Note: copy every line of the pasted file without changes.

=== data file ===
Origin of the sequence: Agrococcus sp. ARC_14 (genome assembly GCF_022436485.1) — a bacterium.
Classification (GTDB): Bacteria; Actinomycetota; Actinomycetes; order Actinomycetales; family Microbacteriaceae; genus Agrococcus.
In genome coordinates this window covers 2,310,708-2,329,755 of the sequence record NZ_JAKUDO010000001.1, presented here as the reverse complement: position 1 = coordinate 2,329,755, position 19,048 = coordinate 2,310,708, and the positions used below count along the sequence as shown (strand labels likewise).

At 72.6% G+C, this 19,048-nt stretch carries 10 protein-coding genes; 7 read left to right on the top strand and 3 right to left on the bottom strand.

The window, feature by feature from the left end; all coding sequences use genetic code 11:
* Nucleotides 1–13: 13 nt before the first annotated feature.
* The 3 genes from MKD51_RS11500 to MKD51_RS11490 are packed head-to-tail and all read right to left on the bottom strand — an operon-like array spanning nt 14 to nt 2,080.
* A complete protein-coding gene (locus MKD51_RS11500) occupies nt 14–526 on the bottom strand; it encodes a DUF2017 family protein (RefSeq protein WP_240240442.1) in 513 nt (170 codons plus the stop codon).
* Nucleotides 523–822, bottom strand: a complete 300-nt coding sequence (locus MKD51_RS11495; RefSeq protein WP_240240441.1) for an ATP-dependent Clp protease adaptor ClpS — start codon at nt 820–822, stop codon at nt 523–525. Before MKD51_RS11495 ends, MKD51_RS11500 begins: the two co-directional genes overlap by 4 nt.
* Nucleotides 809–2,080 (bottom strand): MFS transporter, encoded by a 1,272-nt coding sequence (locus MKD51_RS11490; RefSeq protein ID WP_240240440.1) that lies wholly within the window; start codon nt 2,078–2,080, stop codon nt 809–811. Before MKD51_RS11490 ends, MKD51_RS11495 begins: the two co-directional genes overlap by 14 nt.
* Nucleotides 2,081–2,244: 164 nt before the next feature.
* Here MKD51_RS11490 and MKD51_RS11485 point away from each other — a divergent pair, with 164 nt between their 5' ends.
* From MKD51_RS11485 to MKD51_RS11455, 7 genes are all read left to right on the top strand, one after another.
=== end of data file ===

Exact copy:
Origin of the sequence: Agrococcus sp. ARC_14 (genome assembly GCF_022436485.1) — a bacterium.
Classification (GTDB): Bacteria; Actinomycetota; Actinomycetes; order Actinomycetales; family Microbacteriaceae; genus Agrococcus.
In genome coordinates this window covers 2,310,708-2,329,755 of the sequence record NZ_JAKUDO010000001.1, presented here as the reverse complement: position 1 = coordinate 2,329,755, position 19,048 = coordinate 2,310,708, and the positions used below count along the sequence as shown (strand labels likewise).

At 72.6% G+C, this 19,048-nt stretch carries 10 protein-coding genes; 7 read left to right on the top strand and 3 right to left on the bottom strand.

The window, feature by feature from the left end; all coding sequences use genetic code 11:
* Nucleotides 1–13: 13 nt before the first annotated feature.
* The 3 genes from MKD51_RS11500 to MKD51_RS11490 are packed head-to-tail and all read right to left on the bottom strand — an operon-like array spanning nt 14 to nt 2,080.
* A complete protein-coding gene (locus MKD51_RS11500) occupies nt 14–526 on the bottom strand; it encodes a DUF2017 family protein (RefSeq protein WP_240240442.1) in 513 nt (170 codons plus the stop codon).
* Nucleotides 523–822, bottom strand: a complete 300-nt coding sequence (locus MKD51_RS11495; RefSeq protein WP_240240441.1) for an ATP-dependent Clp protease adaptor ClpS — start codon at nt 820–822, stop codon at nt 523–525. Before MKD51_RS11495 ends, MKD51_RS11500 begins: the two co-directional genes overlap by 4 nt.
* Nucleotides 809–2,080 (bottom strand): MFS transporter, encoded by a 1,272-nt coding sequence (locus MKD51_RS11490; RefSeq protein ID WP_240240440.1) that lies wholly within the window; start codon nt 2,078–2,080, stop codon nt 809–811. Before MKD51_RS11490 ends, MKD51_RS11495 begins: the two co-directional genes overlap by 14 nt.
* Nucleotides 2,081–2,244: 164 nt before the next feature.
* Here MKD51_RS11490 and MKD51_RS11485 point away from each other — a divergent pair, with 164 nt between their 5' ends.
* From MKD51_RS11485 to MKD51_RS11455, 7 genes are all read left to right on the top strand, one after another.